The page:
Holding high expectations for a film can leave you feeling pretty deflated. So when Damian Chazelle's La La Land begun it was as if the cinema was smacked in the face with an over the top opening of High School musical with extra grated cheese and a song from Glee thrown on the top.
Suddenly, you find yourself watching a cocktail of modern day life with mobile phones and irritating ring tones muddled with the transportation of being taken back to 1950's Hollywood with choreographed Fred Astaire dance moves and old fashioned costume. It was a little confusing to say the least.
La La Land's vision and imagery may have been beautiful to watch but the change of era, even dipping into the 1980's at one point didn't make much sense. But just going with the flow and watching the characters develop was heart-warming, light hearted and intriguing. Not forgetting the passion for their careers grow, you couldn't help but warm to the two leads. Chazelle's ability to tell and show the audience what is so important in life was really wonderful to see. An inspiration for anyone to consume themselves in something they truly love. In this case, it was music.
The film focused on what Seb ( Ryan Gosling) truly believed in - playing real jazz that no one seemed to be interested in any more - including his love interest Mia ( Emma Stone ). Mia is an inspiring actress who soon realises you can't have the best of both worlds. Does she choose career or love?
La La Land as a musical has had rave reviews, surprising viewers with Ryan Goslings ability to sing, dance and play the piano in such a way you are left falling in love with his talents. Unfortunately the chemistry between Stone and Gosling was a lot to be desired.
The references from Chazelle's second film Whiplash added a clever touch. Jazz playing a huge role and talk on sax player Charlie Parker being included to the script made a cool connection to the two films. Even bringing in actor J.K Simmons who was clearly asked to play the same persona he portrayed during Whiplash was a fun surprise. He may have only had a few lines in La La Land, but his intimidating, hard faced character shone through leaving you smiling.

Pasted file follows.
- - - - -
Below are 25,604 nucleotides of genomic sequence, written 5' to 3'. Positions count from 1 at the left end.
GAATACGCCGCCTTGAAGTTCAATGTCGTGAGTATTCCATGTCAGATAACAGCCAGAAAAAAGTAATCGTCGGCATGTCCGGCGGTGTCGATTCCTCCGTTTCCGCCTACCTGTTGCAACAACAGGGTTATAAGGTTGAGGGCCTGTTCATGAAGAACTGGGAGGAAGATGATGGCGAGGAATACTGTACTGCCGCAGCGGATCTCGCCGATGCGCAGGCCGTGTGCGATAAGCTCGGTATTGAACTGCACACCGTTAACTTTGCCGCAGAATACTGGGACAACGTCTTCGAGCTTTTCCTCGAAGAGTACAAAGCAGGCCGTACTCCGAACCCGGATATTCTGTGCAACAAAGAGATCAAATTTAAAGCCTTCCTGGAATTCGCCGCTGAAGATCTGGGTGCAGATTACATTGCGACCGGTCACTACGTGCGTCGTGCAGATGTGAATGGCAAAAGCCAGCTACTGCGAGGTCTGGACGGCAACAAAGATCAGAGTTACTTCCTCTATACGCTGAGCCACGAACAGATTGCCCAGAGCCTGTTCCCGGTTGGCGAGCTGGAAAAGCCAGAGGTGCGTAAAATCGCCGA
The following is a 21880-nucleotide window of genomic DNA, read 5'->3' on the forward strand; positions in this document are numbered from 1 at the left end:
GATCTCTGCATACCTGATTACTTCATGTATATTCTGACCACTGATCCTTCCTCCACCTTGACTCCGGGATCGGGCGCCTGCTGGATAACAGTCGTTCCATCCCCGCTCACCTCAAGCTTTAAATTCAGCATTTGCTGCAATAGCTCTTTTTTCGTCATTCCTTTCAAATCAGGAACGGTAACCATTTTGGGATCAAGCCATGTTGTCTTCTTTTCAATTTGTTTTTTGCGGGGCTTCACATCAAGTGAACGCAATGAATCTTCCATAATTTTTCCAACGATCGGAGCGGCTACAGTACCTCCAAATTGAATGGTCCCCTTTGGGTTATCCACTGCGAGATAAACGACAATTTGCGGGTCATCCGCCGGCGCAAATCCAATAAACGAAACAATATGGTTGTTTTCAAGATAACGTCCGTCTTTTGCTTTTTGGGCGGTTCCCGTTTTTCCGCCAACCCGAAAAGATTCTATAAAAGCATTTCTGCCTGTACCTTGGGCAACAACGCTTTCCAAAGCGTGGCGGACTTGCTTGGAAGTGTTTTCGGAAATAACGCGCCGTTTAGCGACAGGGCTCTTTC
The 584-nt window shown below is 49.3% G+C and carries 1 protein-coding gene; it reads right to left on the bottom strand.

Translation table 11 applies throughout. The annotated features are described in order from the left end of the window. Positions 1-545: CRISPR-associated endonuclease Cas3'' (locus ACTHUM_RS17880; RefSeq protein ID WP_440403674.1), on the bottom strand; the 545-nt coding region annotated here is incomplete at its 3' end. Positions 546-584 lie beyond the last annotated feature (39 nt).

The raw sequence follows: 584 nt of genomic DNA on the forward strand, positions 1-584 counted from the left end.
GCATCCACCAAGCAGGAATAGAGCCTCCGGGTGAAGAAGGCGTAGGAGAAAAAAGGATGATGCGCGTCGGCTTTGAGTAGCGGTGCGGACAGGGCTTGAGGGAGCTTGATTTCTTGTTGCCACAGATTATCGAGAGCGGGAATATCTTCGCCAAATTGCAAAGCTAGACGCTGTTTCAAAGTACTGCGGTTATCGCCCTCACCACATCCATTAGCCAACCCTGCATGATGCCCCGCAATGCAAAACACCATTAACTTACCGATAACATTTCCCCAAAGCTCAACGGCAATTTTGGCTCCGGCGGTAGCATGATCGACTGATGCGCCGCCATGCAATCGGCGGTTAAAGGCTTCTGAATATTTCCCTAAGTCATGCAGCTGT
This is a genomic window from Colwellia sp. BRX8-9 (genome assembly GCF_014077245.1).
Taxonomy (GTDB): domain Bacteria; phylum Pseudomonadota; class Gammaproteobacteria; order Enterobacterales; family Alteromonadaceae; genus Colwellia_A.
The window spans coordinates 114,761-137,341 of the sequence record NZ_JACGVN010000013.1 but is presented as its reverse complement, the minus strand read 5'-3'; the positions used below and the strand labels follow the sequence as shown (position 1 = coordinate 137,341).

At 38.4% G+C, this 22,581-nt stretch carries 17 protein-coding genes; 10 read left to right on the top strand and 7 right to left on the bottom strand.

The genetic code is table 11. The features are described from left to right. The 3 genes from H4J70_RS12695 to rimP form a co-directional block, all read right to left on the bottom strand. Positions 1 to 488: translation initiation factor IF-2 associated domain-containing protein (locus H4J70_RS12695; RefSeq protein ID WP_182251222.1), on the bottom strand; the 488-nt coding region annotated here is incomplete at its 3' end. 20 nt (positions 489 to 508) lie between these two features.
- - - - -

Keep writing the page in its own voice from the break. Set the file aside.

Prior to La La Land, Baz Luhrmann's Moulin Rouge being the last huge love story musical on film that everyone was talking about, you couldn't help but compare the two. Luhrmann's portrayal of true love in every film he has directed has literally blown the socks off of viewers over the years. Capturing moments of undeniable passion and heart wrenching scenes that La La Land couldn't live up to.
With Whiplash being one of the greatest endings to a movie, La La Land was one of the most frustrating. Of course, not telling of what's going to happen. But if you like colourful scenery, light comedy and a passion for believing in something, true and real, La La Land in a nut shell was a light airy cake but with disappointing bitter after tastes.Suggest a correction